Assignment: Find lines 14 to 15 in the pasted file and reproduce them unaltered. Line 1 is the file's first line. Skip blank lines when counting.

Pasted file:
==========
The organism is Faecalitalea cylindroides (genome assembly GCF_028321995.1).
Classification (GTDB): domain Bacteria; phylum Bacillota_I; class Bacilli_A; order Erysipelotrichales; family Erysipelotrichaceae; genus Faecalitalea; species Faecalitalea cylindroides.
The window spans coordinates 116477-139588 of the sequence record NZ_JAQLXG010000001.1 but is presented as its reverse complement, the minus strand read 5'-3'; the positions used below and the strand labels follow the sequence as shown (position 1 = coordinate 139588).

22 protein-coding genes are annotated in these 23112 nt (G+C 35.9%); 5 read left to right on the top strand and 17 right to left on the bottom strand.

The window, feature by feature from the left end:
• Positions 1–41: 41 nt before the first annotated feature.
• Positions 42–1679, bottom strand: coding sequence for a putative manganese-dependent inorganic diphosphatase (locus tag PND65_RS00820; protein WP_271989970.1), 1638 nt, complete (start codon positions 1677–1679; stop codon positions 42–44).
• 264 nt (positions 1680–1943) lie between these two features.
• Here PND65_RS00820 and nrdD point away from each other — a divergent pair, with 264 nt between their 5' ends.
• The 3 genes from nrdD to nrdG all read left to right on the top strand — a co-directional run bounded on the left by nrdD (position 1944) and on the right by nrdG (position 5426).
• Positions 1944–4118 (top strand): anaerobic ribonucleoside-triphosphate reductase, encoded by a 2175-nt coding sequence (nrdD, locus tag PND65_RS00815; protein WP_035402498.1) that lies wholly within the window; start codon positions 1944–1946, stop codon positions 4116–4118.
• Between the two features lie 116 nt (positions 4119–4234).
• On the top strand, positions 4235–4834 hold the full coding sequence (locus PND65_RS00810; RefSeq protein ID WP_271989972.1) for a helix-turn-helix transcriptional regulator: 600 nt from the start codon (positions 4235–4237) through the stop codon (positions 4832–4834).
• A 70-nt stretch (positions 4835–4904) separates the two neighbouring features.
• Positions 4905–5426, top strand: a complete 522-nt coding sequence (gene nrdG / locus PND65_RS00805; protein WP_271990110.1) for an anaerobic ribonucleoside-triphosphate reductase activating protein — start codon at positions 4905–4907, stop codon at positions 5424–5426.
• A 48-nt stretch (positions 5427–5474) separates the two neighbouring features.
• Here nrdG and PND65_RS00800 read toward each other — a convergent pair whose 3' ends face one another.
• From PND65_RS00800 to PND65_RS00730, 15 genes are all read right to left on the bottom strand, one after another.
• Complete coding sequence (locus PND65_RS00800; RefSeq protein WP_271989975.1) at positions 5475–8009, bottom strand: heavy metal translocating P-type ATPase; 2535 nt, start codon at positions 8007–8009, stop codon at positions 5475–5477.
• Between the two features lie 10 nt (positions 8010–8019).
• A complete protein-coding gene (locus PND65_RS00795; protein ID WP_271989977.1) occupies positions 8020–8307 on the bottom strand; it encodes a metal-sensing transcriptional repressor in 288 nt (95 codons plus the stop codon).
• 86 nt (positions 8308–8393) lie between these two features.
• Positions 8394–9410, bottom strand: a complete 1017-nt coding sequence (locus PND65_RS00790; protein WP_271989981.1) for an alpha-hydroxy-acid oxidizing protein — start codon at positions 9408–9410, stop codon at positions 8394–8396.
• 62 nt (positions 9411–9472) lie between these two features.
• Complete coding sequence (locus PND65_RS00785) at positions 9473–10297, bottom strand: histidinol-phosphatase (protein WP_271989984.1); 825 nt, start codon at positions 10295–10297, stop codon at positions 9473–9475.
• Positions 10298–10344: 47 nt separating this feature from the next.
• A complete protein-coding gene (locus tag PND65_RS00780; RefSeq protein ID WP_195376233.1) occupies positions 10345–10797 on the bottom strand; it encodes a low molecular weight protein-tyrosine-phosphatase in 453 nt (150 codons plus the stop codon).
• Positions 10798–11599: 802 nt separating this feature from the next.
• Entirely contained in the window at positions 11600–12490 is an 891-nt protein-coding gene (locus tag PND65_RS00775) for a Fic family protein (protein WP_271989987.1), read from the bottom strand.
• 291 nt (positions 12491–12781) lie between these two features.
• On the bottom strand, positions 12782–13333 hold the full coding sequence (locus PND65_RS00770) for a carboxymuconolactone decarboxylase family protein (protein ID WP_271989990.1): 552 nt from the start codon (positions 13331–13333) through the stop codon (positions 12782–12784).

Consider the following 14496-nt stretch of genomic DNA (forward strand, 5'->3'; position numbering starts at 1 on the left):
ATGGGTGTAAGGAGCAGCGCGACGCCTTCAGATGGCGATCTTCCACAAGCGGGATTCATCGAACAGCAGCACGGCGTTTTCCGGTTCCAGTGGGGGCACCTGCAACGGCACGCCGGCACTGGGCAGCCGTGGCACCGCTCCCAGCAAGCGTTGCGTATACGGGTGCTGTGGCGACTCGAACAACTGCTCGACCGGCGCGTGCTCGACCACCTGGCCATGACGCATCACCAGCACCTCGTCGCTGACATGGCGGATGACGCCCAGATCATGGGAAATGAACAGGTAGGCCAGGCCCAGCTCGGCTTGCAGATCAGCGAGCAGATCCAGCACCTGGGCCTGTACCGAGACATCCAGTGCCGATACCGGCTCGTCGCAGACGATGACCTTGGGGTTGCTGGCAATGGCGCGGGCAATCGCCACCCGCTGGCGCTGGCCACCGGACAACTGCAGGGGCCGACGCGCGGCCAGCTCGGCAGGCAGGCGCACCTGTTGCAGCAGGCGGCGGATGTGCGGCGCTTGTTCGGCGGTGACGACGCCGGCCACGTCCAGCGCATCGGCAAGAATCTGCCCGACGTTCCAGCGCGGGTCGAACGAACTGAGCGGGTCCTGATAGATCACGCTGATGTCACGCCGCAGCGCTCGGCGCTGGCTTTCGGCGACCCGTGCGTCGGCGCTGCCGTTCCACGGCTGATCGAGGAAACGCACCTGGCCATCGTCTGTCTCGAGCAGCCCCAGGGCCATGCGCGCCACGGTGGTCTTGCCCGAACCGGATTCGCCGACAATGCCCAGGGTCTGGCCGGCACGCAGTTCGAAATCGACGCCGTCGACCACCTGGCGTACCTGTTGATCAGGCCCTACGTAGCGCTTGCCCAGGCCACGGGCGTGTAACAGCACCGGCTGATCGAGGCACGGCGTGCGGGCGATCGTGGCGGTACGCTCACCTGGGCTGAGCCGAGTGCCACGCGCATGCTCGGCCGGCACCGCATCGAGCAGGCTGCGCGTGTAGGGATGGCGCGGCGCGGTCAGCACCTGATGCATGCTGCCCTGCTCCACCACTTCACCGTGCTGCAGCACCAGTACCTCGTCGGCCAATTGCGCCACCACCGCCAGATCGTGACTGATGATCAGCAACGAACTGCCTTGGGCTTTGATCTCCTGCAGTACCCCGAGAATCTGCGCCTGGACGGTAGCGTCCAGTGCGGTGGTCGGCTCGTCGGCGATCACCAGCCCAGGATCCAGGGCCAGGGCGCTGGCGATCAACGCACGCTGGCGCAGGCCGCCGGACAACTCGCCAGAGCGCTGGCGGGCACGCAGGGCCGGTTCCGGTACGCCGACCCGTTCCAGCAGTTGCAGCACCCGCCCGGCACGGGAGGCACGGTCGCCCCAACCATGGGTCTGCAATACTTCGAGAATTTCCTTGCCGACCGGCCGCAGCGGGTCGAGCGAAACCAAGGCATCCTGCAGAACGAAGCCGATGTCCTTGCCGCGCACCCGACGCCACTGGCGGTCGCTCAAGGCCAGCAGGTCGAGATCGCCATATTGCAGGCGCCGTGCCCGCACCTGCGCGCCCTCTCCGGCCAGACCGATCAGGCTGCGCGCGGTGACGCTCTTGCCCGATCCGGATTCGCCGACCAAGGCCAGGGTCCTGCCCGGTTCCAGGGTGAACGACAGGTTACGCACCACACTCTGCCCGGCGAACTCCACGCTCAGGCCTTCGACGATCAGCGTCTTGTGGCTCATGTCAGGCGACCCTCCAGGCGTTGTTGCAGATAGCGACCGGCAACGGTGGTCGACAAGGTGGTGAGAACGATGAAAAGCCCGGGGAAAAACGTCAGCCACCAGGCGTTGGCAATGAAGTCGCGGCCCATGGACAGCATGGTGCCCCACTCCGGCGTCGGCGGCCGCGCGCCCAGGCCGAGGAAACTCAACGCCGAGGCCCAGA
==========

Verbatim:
• A 70-nt stretch (positions 4835–4904) separates the two neighbouring features.
• Positions 4905–5426, top strand: a complete 522-nt coding sequence (gene nrdG / locus PND65_RS00805; protein WP_271990110.1) for an anaerobic ribonucleoside-triphosphate reductase activating protein — start codon at positions 4905–4907, stop codon at positions 5424–5426.